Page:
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Farrar, Straus and Giroux (BYR)
FSG Books for Young Readers
On Sale: 03/26/2019
ISBN: 9780374306434288 Pages, Ages 8-11
A summer romp full of mystery, new friends, and maybe a mermaid!
Eleven-year-old Anthoni Gillis is not the kind of kid who believes in fairies, unicorns, or even the word “maybe.” She’s more of a comic-books girl. So when her mom brings her to Thunder Lake for a summer at the Showboat Resort, she doesn’t believe the local rumors about the Boulay Mermaid.
Anthoni has bigger fish to fry. She’s always wanted a True Blue Friend. But it’s been hard to find one, since for the past five years she’s been bouncing from town to town, helping her mother sell Beauty & the Bee cosmetic products to keep them both afloat. This summer will be different, though. Anthoni has a plan—a foolproof checklist for making lifelong friends! There won’t be any maybes this time.
But as she grows entangled in local gossip, and her mother stretches the truth, Anthoni must decide if she’ll “stick to the plan,” like always, or dive into a summer full of extraordinary possibilities.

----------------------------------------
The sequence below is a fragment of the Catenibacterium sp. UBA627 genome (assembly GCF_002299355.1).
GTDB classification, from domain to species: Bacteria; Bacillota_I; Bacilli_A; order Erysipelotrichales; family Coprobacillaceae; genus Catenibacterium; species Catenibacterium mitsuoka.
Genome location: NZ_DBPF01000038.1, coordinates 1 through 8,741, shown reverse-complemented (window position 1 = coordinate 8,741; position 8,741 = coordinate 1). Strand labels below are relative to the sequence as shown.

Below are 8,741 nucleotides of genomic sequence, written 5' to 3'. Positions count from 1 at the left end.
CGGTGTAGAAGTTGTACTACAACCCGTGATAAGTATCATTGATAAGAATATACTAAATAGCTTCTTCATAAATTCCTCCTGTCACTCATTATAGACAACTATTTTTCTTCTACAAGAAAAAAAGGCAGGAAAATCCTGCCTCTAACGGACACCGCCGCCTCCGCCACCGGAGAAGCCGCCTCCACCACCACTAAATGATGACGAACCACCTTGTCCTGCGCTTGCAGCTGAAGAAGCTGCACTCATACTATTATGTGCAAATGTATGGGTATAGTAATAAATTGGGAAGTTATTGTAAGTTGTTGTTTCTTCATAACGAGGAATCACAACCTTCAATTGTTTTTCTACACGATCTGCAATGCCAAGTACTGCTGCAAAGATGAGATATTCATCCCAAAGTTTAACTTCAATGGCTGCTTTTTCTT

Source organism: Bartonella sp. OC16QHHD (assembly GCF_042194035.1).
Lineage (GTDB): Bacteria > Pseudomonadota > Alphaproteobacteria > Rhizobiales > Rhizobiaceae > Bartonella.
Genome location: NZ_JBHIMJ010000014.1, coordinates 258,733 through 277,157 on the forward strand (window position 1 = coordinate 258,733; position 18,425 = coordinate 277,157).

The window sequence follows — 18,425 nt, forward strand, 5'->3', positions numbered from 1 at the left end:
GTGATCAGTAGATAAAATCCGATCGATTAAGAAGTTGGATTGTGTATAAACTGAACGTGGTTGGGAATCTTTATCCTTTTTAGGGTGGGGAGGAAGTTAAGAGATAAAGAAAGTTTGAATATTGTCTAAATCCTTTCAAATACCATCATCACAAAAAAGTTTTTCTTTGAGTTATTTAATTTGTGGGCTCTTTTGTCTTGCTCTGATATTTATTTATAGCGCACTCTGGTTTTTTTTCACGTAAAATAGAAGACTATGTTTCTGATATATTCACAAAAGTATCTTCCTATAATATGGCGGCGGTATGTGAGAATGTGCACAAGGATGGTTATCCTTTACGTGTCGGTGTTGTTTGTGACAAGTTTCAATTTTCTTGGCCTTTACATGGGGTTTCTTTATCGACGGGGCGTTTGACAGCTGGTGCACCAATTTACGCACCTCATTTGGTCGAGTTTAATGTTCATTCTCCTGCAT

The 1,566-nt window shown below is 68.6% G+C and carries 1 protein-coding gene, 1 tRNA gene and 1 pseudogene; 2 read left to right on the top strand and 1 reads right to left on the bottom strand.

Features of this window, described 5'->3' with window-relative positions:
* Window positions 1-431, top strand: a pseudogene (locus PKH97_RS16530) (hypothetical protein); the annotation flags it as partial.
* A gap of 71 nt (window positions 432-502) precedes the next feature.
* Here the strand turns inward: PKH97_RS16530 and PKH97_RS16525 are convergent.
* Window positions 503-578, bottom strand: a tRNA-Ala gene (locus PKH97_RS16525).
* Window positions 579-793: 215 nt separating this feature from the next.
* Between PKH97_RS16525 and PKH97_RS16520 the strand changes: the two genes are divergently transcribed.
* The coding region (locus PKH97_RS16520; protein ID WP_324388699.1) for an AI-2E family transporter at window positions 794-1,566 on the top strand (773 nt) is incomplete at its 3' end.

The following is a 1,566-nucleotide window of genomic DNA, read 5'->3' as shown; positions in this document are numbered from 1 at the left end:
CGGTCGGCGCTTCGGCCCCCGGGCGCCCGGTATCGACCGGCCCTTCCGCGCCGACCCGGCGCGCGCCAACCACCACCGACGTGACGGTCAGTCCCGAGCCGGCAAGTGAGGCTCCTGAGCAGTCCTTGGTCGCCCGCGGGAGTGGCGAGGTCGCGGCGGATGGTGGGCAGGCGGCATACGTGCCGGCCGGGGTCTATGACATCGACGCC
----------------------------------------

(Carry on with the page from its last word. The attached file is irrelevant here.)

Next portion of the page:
Josephine Cameron’s energetic and heartfelt debut raises timeless questions about truth, lies, and the hope that grows between them.
OFF WITH THE OLD AND ON WITH THE NEW
Mom threw her hands in the air and slapped them back on the steering wheel. “S’mores!” she cried. “I can’t believe it’s been twenty years since I had a s’more!”
Author Josephine Cameron's Message for TLA 2020
Josephine Cameron, author of MAYBE A MERMAID and A DOG-FRIENDLY TOWN, shares a message for the TLA community.Share This
Praise for Maybe a Mermaid
An Amazon Best Book of the Month!
"This impressive debut ultimately settles in realism with a refreshingly mischievous wink. An offbeat, earnest novel for those who believe in magic, and those who wish they did." —Booklist
"[A] debut novel that captures both the hopes and disillusionments of growing up . . . readers dive not only into Anthoni's maturation, but into her resiliency." —Kirkus Reviews
"Anthoni is an engaging heroine whose fears, desires, curiosity, and agency offer much for young readers to relate to, even when, or perhaps especially when, those qualities lead to social mistakes." —Bulletin of the Center for Children's Books-